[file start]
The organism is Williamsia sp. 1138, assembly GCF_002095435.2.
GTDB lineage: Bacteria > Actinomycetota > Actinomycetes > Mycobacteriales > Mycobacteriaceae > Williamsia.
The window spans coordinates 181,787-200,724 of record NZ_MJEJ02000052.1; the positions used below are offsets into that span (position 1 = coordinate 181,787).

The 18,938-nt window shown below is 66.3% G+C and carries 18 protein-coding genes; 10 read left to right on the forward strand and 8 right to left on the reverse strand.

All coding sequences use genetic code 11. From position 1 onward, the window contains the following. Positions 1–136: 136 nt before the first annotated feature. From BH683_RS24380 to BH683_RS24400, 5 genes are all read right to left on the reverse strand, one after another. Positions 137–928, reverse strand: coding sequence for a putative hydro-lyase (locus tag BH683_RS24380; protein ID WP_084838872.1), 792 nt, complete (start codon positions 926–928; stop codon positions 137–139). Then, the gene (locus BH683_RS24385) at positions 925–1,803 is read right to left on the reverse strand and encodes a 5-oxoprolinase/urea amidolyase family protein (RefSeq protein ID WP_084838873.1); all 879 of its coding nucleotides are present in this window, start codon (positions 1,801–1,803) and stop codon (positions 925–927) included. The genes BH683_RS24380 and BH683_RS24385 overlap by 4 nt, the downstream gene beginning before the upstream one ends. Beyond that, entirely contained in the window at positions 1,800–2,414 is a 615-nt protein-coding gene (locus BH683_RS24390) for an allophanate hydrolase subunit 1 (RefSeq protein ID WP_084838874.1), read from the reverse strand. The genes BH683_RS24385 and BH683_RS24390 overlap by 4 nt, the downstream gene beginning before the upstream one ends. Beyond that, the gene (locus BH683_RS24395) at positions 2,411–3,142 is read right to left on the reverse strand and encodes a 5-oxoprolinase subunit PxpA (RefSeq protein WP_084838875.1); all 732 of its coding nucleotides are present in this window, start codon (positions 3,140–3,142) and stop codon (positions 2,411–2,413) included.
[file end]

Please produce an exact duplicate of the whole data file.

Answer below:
The organism is Williamsia sp. 1138, assembly GCF_002095435.2.
GTDB lineage: Bacteria > Actinomycetota > Actinomycetes > Mycobacteriales > Mycobacteriaceae > Williamsia.
The window spans coordinates 181,787-200,724 of record NZ_MJEJ02000052.1; the positions used below are offsets into that span (position 1 = coordinate 181,787).

The 18,938-nt window shown below is 66.3% G+C and carries 18 protein-coding genes; 10 read left to right on the forward strand and 8 right to left on the reverse strand.

All coding sequences use genetic code 11. From position 1 onward, the window contains the following. Positions 1–136: 136 nt before the first annotated feature. From BH683_RS24380 to BH683_RS24400, 5 genes are all read right to left on the reverse strand, one after another. Positions 137–928, reverse strand: coding sequence for a putative hydro-lyase (locus tag BH683_RS24380; protein ID WP_084838872.1), 792 nt, complete (start codon positions 926–928; stop codon positions 137–139). Then, the gene (locus BH683_RS24385) at positions 925–1,803 is read right to left on the reverse strand and encodes a 5-oxoprolinase/urea amidolyase family protein (RefSeq protein ID WP_084838873.1); all 879 of its coding nucleotides are present in this window, start codon (positions 1,801–1,803) and stop codon (positions 925–927) included. The genes BH683_RS24380 and BH683_RS24385 overlap by 4 nt, the downstream gene beginning before the upstream one ends. Beyond that, entirely contained in the window at positions 1,800–2,414 is a 615-nt protein-coding gene (locus BH683_RS24390) for an allophanate hydrolase subunit 1 (RefSeq protein ID WP_084838874.1), read from the reverse strand. The genes BH683_RS24385 and BH683_RS24390 overlap by 4 nt, the downstream gene beginning before the upstream one ends. Beyond that, the gene (locus BH683_RS24395) at positions 2,411–3,142 is read right to left on the reverse strand and encodes a 5-oxoprolinase subunit PxpA (RefSeq protein WP_084838875.1); all 732 of its coding nucleotides are present in this window, start codon (positions 3,140–3,142) and stop codon (positions 2,411–2,413) included.